- Fight for a key bonus or promotion for someone on your team particularly deserving.
- Take your team and their spouses out for dinner to thank them for their hard work and sacrifices.
It's amazing how often we hear stories from friends and readers alike how pivotal moments in their careers that they remember involve key actions by their managers to show loyalty to them. What are you doing for your team?
5) Do what You can
The 2023 report we previously mentioned also found that leaders’ stress levels are on the rise. And it’s not even a negligible number – 70% of the survey’s participants reported seeing their managers possibly or definitely stressed.
Increased workloads and the added complexity of managing people remotely (which many are also experiencing for the first time), are causing big changes in managers’ attitudes:
- Managers are 246% more likely to feel as if their jobs are compromising their ability to be happy
- Managers are 132% more likely to feel as if their organization only cares about the bottom line
When things are tough at work, it can be easy to get sucked into all the negativity. You can feel helpless and hopeless, too.
Refocus your efforts on what you can do for your team. That mindset will get you through this whether any of you stay and things get better overall or not.
What can I really do?
You can make a bigger difference than you may realize. In addition to the tactics we've described already, a few things you can do include:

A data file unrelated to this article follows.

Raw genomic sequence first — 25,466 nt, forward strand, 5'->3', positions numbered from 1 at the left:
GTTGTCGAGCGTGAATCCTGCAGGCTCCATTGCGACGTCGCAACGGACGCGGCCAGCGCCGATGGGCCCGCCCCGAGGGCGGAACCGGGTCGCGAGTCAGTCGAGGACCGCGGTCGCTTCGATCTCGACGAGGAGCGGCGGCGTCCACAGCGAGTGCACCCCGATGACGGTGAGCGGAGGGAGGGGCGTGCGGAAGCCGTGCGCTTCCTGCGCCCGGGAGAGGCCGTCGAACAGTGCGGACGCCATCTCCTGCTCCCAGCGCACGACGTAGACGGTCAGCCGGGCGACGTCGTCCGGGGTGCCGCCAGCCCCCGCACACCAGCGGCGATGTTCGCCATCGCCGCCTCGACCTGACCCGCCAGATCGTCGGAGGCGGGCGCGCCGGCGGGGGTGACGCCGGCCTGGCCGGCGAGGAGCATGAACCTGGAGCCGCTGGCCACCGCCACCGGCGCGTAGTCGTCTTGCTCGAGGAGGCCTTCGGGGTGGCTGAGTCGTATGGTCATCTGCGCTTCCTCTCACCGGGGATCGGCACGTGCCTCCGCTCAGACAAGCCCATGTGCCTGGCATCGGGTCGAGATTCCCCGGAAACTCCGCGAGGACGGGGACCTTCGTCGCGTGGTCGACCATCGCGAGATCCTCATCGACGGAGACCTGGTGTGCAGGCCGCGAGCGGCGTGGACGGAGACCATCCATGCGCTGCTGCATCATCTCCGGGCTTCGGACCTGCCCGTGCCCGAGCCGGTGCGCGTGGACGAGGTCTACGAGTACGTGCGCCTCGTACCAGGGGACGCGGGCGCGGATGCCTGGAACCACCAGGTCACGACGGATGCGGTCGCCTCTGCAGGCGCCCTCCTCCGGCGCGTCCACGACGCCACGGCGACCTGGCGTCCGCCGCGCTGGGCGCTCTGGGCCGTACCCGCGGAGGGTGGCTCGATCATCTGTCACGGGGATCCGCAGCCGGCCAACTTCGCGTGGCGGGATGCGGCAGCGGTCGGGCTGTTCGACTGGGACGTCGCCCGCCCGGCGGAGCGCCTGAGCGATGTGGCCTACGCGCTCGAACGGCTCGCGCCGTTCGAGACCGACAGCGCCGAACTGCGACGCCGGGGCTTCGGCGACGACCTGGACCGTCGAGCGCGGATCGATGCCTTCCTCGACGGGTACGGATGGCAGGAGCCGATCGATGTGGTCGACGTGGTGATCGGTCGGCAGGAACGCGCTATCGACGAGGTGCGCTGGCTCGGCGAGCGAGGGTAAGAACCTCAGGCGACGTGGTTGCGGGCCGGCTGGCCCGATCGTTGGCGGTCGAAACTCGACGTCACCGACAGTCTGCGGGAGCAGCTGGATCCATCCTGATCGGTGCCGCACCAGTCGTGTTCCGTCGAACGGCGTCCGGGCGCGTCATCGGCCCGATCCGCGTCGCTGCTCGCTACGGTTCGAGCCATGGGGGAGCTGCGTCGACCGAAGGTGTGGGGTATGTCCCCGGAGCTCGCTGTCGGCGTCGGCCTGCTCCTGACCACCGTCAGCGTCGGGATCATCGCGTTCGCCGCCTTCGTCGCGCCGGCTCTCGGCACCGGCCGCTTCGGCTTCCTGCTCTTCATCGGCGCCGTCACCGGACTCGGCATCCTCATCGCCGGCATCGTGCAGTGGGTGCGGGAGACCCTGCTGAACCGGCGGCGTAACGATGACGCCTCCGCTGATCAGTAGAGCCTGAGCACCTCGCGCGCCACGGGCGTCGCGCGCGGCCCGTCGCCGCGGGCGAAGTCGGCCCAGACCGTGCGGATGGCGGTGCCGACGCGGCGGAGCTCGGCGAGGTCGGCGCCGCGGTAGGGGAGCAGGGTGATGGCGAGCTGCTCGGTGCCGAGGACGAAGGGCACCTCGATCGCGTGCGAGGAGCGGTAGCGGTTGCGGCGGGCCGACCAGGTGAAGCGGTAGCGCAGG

- Shield your team from things when possible and appropriate. (More on the nuance of this in point #5 here)
- Look for ways to be a part of the solution by helping create changes that can help.
- Put more effort into managing up so you can help your manager help you and your team, too.
- You can adopt traits from one of the 4 most popular manager types
A Story of Making Change
A friend of mine was in one of these situations a couple years ago.
The engineering organization was really frustrated by the processes that the company had set out for them. The product was also suffering because of it. My friend was thinking about leaving, as were many on their team.
He talked candidly with his team in their 1 on 1s about what he and they were both struggling with. Many admitted to interviewing for other jobs or considering it.
Rather than give up and leave, they did something about it.